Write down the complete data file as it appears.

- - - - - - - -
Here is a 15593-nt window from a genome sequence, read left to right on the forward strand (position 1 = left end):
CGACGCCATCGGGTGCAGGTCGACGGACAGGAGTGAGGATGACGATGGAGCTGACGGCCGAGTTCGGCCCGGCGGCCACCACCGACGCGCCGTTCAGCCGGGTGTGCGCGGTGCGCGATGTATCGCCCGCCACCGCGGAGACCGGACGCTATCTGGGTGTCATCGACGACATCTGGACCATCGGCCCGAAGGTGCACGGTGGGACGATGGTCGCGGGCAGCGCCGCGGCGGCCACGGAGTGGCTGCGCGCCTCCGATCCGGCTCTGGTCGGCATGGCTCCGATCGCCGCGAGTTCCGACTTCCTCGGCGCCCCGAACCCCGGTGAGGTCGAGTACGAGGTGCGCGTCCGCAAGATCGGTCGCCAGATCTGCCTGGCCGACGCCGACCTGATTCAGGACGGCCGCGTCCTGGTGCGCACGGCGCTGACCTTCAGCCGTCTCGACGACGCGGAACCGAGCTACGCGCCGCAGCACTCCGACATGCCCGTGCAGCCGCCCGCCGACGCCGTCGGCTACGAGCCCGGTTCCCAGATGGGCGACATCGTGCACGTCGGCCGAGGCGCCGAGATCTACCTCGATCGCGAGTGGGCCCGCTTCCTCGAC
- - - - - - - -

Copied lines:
Here is a 15593-nt window from a genome sequence, read left to right on the forward strand (position 1 = left end):
CGACGCCATCGGGTGCAGGTCGACGGACAGGAGTGAGGATGACGATGGAGCTGACGGCCGAGTTCGGCCCGGCGGCCACCACCGACGCGCCGTTCAGCCGGGTGTGCGCGGTGCGCGATGTATCGCCCGCCACCGCGGAGACCGGACGCTATCTGGGTGTCATCGACGACATCTGGACCATCGGCCCGAAGGTGCACGGTGGGACGATGGTCGCGGGCAGCGCCGCGGCGGCCACGGAGTGGCTGCGCGCCTCCGATCCGGCTCTGGTCGGCATGGCTCCGATCGCCGCGAGTTCCGACTTCCTCGGCGCCCCGAACCCCGGTGAGGTCGAGTACGAGGTGCGCGTCCGCAAGATCGGTCGCCAGATCTGCCTGGCCGACGCCGACCTGATTCAGGACGGCCGCGTCCTGGTGCGCACGGCGCTGACCTTCAGCCGTCTCGACGACGCGGAACCGAGCTACGCGCCGCAGCACTCCGACATGCCCGTGCAGCCGCCCGCCGACGCCGTCGGCTACGAGCCCGGTTCCCAGATGGGCGACATCGTGCACGTCGGCCGAGGCGCCGAGATCTACCTCGATCGCGAGTGGGCCCGCTTCCTCGAC